Peyton Sippy was back in her element last Saturday.
Cooped up by the coronavirus pandemic since March, the University of Wisconsin track standout was back competing.
The 2018 Janesville Craig graduate ran in the Town USA Meet Of Champions cross country meet in Terre Haute, Indiana.
Sippy was one of 14 Badgers that were forced to run unattached in the 6,000-kilometer race due to the Big Ten Conference not allowing sanctioned fall competitions in cross country.
Sippy finished with a time of 21:23, which was nine seconds off her PR.
“More than anything, it was great to be back in a meet environment,” Sippy said. “You feel the nerves again before the start of the race, which is good, and the muscle memory came back it seems about nine seconds into the race when you’re trying to get off to a fast start.”
“The funny part is that my last race back in March was on the same course,” Sippy said of Terre Haute’s championship course that hosts the men’s and women’s NCAA Division I national championship races.
“To be only nine seconds off my best time after not competing since last March was a good sign that my training is paying off.”
Sippy and her teammates found out about the meet two months ago, which tested their determination.
Because it was not a sponsored event, had to pay for their own entry fee, transportation and lodging costs. They also could not wear anything with the UW logo on it.
“It worked out pretty well,” Sippy said. “We piled into a bunch of cars, drove down there and stayed at a teammate’s parents’ house, who lived about an hour away. “We all just felt like this was something we had to take advantage of since we hadn’t raced since March.”
Sippy has been logging between 60 and 65 miles a week training, and despite the UW not having fall season, still has access to several of the school’s amenities, including the weight room and Shell recreational facility. The locker rooms remain off limits because of COVID concerns.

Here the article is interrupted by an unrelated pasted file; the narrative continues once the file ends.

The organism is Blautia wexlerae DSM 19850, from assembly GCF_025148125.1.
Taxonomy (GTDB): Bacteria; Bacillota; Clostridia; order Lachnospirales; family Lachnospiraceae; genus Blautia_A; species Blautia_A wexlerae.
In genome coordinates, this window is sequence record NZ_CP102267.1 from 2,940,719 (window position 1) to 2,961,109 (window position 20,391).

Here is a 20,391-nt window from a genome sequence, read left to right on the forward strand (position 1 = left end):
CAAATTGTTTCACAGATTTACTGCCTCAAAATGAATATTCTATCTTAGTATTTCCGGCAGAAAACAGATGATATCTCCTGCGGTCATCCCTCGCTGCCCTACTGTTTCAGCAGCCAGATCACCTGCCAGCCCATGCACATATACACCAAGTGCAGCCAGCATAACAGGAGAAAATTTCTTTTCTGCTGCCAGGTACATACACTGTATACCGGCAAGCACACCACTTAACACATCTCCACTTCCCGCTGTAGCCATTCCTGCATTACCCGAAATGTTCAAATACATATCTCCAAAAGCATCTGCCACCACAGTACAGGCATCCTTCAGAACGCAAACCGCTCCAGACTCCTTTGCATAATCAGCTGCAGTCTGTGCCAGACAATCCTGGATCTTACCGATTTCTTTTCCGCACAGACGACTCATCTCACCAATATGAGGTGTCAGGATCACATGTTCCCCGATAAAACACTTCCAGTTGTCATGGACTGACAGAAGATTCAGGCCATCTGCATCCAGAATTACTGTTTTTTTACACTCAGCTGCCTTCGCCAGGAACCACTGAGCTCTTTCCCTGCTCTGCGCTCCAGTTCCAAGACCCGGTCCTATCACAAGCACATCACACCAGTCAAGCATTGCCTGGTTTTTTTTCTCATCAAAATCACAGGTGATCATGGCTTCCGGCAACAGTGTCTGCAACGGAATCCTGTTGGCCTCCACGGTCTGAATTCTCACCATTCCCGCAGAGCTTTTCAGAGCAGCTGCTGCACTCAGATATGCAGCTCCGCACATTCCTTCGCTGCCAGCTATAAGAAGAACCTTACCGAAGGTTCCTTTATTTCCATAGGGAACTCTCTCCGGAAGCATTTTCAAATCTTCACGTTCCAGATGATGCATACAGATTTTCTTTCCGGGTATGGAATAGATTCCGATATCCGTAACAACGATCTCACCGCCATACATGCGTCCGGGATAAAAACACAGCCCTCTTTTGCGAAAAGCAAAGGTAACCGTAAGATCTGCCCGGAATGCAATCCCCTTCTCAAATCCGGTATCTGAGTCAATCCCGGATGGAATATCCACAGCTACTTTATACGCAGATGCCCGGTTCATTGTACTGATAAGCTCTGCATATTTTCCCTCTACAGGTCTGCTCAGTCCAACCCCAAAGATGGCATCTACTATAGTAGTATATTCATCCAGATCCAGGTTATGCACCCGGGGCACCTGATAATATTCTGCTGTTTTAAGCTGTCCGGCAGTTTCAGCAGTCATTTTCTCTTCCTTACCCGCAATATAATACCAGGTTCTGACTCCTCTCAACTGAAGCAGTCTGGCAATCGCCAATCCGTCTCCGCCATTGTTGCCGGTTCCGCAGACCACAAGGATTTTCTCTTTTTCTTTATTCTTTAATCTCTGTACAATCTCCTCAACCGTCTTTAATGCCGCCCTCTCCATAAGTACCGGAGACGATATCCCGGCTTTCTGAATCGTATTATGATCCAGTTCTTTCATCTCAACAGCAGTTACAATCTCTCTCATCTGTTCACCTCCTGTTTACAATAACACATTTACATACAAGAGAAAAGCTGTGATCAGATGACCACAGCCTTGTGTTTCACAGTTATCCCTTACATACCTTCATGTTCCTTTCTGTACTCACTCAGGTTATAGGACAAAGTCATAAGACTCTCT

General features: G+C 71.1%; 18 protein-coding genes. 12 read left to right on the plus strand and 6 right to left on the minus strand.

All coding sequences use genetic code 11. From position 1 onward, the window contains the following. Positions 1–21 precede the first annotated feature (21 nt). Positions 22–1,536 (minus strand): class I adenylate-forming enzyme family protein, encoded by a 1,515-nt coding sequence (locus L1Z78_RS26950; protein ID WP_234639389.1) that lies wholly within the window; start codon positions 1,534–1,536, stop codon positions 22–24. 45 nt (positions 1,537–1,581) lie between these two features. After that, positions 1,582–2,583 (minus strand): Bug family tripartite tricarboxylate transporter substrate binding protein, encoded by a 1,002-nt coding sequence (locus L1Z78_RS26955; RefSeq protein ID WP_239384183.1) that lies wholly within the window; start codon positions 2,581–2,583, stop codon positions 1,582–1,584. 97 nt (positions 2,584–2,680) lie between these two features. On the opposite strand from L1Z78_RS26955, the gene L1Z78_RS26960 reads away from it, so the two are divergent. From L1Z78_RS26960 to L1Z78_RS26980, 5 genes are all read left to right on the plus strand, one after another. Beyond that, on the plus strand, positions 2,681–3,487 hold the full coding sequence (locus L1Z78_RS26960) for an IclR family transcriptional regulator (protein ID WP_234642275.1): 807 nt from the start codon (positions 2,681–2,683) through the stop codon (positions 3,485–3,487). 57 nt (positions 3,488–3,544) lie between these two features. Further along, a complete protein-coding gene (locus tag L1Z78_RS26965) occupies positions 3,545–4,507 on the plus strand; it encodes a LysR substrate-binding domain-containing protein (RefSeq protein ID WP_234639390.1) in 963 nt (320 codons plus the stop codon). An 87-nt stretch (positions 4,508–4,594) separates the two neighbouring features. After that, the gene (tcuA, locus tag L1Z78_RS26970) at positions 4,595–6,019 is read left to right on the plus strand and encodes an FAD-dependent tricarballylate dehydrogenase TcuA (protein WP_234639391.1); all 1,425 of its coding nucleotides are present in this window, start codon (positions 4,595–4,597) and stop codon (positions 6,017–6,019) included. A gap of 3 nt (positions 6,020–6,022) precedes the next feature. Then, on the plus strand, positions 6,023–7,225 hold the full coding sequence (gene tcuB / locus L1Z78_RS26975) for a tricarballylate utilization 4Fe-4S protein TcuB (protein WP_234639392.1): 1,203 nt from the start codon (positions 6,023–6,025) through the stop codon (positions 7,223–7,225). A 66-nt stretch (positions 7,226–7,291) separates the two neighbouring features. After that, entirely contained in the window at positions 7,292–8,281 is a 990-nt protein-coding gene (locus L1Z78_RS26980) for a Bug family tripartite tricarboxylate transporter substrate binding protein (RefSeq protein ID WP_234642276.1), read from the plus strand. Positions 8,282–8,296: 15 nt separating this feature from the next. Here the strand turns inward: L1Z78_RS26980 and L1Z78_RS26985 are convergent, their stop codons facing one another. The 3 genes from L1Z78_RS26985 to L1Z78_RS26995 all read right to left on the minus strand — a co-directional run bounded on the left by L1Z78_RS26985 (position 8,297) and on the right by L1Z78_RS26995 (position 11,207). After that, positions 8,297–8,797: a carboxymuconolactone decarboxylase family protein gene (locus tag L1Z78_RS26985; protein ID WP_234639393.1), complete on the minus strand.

With an eye on a degree in rehab psychology, Sippy is thriving in the classroom. She was named academic all-Big Ten last spring as part of the track and field team and was also awarded a Buckingham Academic Momentum Award—given to student-athletes who have demonstrated significant academic improvement throughout their collegiate careers and celebrate them for having the ability to balance textbooks with playbooks.
Sippy said life on a normally bustling campus has slowed to a crawl due to the pandemic. She said even Badger football game days are quiet.
“Campus life is actually kind of dead,” Sippy said. “The first thing I do when I leave my house is put my mask on and never really take it off.
“All my classes are online, and about the only time I really saw anybody out and about was our first football game when you saw students heading to the liquor store before the game.
“I’m taking the whole thing very seriously because I want to be able to go out and compete this winter and spring.”
Sippy said temporary UW and Big Ten plans call for a shortened cross country season to begin Jan. 1, capped off by a Big Ten championship meet in late March. She fully understands that running outdoors in January in Madison is not exactly ideal conditions.
“I’m not quite sure how they’re going to handle things, but I’m sure they’ll figure something out,” Sippy said. “Some people are going to choose not to run cross country because the Big 10 indoor meet is the week after the cross country meet.”
Sippy is a junior at Wisconsin but has sophomore-eligibility athletically because she redshirted her freshman year.